You can see this on Gilmore Girls as well, as Amy and Dan Palladino started bringing in more writers and being less involved in the writing of each episode, the characters became caricatures of themselves, their most obvious traits blown up because the writers are trying to be true to what they’ve seen of the character, but without any nuance, because they probably don’t have as deep an understanding of the characters as the creators. I have to wonder what happens in the writer rooms, if new writers get enough information about the characters they’re being asked to write that they can understand the psyches and motivations of the characters well enough to write them without resorting to characterization cliche.

  10. Sherwood Smithon 27 Apr 2007 at 6:13 pm

    Here’s another who has never seen House (and it doesn’t sound like I want to so far.)

    I like Kevin’s definition, only I note that some great arc books required blur, just because of the lifetime it was taking to write them (Antonia Forest) or because the realities of travel time forced the blur (Patrick O’Brian’s superb roman fleuve that has to blur because of the necessary downtime a wooden ship would spend circumnavigating the world over and over again, so it’s 1812 for about nine or ten years before we finally reach 1814).

    Antonia Forest said in an essay that a number of people who had begun stories following families growing up and older found realtime and changes far outstripping their characters’ time, so they had to blur time into a kind of unfocused post-WW II sensibility. They didn’t want their teens to suddenly be in mini-skirts and beehive hairdoes, carrying transistor radios, when just a couple of years before they were enduring wartime rationing, etc.

  11. Laurieon 27 Apr 2007 at 7:23 pm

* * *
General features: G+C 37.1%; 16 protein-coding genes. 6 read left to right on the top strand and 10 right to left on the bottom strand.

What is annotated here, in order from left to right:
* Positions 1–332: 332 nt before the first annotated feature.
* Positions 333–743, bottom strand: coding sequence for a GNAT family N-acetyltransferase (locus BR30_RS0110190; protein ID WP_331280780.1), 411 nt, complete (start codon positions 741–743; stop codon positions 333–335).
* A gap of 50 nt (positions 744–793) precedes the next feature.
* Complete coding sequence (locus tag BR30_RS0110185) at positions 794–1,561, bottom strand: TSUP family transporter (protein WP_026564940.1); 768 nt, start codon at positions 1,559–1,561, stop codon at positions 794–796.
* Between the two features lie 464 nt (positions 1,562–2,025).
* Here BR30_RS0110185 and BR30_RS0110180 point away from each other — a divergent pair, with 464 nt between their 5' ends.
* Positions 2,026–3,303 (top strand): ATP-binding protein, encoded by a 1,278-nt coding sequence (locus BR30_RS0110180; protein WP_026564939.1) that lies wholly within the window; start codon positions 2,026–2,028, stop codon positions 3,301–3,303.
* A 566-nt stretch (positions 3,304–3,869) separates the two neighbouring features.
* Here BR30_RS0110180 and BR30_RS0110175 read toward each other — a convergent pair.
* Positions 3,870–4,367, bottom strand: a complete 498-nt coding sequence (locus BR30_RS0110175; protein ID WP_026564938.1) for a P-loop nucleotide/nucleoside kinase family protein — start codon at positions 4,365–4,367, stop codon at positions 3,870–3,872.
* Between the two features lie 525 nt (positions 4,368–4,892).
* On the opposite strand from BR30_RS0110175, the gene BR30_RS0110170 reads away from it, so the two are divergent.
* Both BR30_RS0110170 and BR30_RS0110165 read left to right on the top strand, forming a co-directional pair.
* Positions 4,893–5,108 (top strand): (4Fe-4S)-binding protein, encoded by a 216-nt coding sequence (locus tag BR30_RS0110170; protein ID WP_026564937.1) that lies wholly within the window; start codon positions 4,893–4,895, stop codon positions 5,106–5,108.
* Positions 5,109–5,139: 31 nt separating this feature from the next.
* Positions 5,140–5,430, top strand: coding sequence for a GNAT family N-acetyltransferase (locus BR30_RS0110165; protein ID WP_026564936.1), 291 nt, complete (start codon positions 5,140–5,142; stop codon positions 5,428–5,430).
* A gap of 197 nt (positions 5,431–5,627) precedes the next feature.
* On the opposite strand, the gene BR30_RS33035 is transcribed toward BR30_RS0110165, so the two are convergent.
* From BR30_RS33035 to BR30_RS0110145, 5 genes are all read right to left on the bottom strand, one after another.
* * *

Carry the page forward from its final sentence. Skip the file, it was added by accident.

I recently picked up and read the entire Dresden Files series by Jim Butcher. It took me about a month to get through them. I was reading through the latest one, White Night, and Harry is being cautioned by another character that his plan is suicidal and will likely result in both their deaths. Harry smiles and says, “You should have seen the plans I came up with a couple of years before you showed up. Today’s plan is genius and poetry compared to those.” And it’s true. His schemes have gotten less desperate, more effective, and just plain better as he grows as a person and a wizard.

    I liked who the character was and I like who he is now. I’m interested in seeing who he’s going to be a few more books down the road.

  12. Jellynon 27 Apr 2007 at 8:51 pm

    Reading this post made me think of Harry in Order of the Phoenix. He was so Grr!Angry!Harry that it was nearly unreadable. Saying it’s hormones or Voldemort in his head might explain it, but it doesn’t make it any nicer to read a whole book from that angryHarry point of view.

  13. lyssabitson 27 Apr 2007 at 10:27 pm

    Awww, Sherwood, don’t be turned off of House, it may be one of the greatest shows on television. A description of House is purely inadequate, he comes off sounding distinctly unlikeable.. but some really solid writing and the incomparable Hugh Laurie make him one of those guys you love dearly even though you know you probably shouldn’t. 😉